Though its enterprise hardware sales are slumping right now, Cisco Systems (CSCO) is seeing some improvement in its long-pressured sales to telcos and cable companies.
And Cisco might not be alone on this count, judging by what a rival and some chip and component suppliers have recently shared.
Cisco, which is up about 4% post-earnings today, disclosed on its Wednesday earnings call that orders from service provider clients fell 3% annually during its April quarter. That's a healthy improvement from the 11% decline recorded for Cisco's January quarter, not to mention the 21% drop seen during its October quarter.
Moreover, CEO Chuck Robbins said that service provider orders in the Americas, which were down 8% in the January quarter, rose by a mid-single digit percentage. He indicated that strong demand from cable companies looking to add capacity during COVID-19 lockdowns provided a boost, and that sales to heavy-spending internet/cloud giants -- a group of companies that Cisco has limited exposure to, but is trying hard to make deeper inroads with -- also grew.
Cisco's disclosures come after routing arch rival Juniper Networks (JNPR) disclosed on its April 28 earnings call that -- although its sales to service providers were down 14% amid supply chain issues -- its service provider orders saw 4% annual growth in Q1, their first quarter of growth since 2017. CEO Rami Rahim said that orders received a "modest" boost from COVID-19-driven investments, but insisted Juniper's existing efforts to diversify its customer base played a bigger role.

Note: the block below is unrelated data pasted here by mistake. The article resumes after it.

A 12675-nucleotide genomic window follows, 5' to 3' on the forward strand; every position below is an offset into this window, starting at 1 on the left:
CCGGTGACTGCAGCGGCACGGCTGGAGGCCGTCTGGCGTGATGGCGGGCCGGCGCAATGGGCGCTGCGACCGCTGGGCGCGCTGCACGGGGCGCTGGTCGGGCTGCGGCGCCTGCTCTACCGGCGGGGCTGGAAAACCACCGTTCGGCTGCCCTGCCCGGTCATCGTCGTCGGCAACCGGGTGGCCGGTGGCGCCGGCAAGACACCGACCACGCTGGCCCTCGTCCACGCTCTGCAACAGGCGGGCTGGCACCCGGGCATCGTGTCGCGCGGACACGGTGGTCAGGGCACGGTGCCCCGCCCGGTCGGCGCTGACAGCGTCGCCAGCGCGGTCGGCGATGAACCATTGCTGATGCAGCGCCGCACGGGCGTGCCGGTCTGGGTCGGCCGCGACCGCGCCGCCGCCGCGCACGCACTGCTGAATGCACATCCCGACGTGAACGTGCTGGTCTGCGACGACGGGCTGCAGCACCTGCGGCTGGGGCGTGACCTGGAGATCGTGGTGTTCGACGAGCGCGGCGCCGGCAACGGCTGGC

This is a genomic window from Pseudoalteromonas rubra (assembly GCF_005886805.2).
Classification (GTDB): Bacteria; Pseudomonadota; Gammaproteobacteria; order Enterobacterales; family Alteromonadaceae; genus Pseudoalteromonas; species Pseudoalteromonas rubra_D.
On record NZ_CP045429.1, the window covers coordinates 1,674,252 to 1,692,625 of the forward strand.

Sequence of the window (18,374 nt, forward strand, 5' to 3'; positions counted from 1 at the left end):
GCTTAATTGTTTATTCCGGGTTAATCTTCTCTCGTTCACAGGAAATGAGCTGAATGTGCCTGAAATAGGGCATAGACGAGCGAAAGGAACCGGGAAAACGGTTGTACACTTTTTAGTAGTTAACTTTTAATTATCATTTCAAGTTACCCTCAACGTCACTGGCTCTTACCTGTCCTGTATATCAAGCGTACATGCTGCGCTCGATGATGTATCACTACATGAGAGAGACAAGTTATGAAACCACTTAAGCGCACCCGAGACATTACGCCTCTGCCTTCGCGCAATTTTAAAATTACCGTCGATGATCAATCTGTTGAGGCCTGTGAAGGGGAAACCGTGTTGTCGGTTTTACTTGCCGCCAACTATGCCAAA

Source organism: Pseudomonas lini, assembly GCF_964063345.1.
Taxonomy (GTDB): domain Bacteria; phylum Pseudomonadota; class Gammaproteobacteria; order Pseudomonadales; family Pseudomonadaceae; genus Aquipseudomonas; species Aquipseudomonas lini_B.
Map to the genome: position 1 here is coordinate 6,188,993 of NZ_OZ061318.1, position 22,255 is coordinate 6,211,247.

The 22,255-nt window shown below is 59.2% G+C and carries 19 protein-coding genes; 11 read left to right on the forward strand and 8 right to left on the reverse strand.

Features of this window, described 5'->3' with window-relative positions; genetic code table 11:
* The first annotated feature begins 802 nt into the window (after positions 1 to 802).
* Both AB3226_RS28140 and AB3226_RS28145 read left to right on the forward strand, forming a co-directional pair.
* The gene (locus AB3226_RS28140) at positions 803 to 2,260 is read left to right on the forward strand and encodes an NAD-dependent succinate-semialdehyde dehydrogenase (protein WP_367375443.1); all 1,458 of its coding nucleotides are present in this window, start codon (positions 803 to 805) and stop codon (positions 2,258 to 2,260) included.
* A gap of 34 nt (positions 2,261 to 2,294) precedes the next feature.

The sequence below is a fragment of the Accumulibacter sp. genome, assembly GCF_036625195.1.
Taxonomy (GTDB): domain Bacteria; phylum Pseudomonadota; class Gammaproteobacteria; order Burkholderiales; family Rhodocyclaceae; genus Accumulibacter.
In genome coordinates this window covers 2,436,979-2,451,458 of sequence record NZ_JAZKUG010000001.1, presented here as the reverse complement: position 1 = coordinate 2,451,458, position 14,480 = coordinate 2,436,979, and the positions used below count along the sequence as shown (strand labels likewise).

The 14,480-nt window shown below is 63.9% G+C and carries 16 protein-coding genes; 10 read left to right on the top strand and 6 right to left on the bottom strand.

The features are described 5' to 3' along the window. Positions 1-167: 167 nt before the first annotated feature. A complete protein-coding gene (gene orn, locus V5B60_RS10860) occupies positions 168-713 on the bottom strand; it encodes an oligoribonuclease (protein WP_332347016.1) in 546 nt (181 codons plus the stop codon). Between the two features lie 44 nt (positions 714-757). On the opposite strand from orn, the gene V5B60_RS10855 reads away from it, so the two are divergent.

But while Juniper downplayed the boost that it's getting from an improved carrier spending environment, some, some of the chip and component vendors that have reported over the last seven days haven't.
On its Monday earnings call, chip, component and materials supplier II-VI (IIVI) reported (in addition to blowout results and guidance) that it's seeing an "overall acceleration" in optical network buildouts, both to upgrade "legacy" telecom networks and support 5G network rollouts. Also, the company reported hearing from an unnamed major OEM that "U.S. [network] traffic increased in the first week of the nationwide shelter-in-place orders by more than the increase for the entire prior year."
Earlier on Monday, analog and mixed-signal chipmaker ON Semiconductor (ON) said on its Q1 call that it expects sales of chips going into 5G infrastructure equipment to grow at a "robust" sequential rate in Q2. CEO Keith Jackson said that Chinese 5G network investments are expected to be the biggest growth contributor, while adding that demand elsewhere continues to be healthy.
And last Thursday, telecom and networking chip supplier Inphi (IPHI) posted strong results and guidance, while indicating demand from both telecom and data center end-markets is benefiting from strong network traffic growth.
It's worth noting here that the commentary provided by II-VI, ON and Inphi about mobile infrastructure spending is a little more upbeat than what some chip suppliers shared in April. At that time, companies such as Xilinx (XLNX) and Cree (CREE) were only forecasting moderate Q2 improvement in their sales to mobile infrastructure clients. From the looks of things, the demand environment has been improving over the last few weeks as carriers gradually react to strong traffic growth by upping their capex plans.
For some hardware and chip/component suppliers, strong carrier spending won't be enough to fully offset weakness in other end-markets, such as cars, smartphones and enterprise hardware. But it is at the least a silver lining for them. And for heavily-exposed companies such as II-VI and Inphi, it's clearly more than that.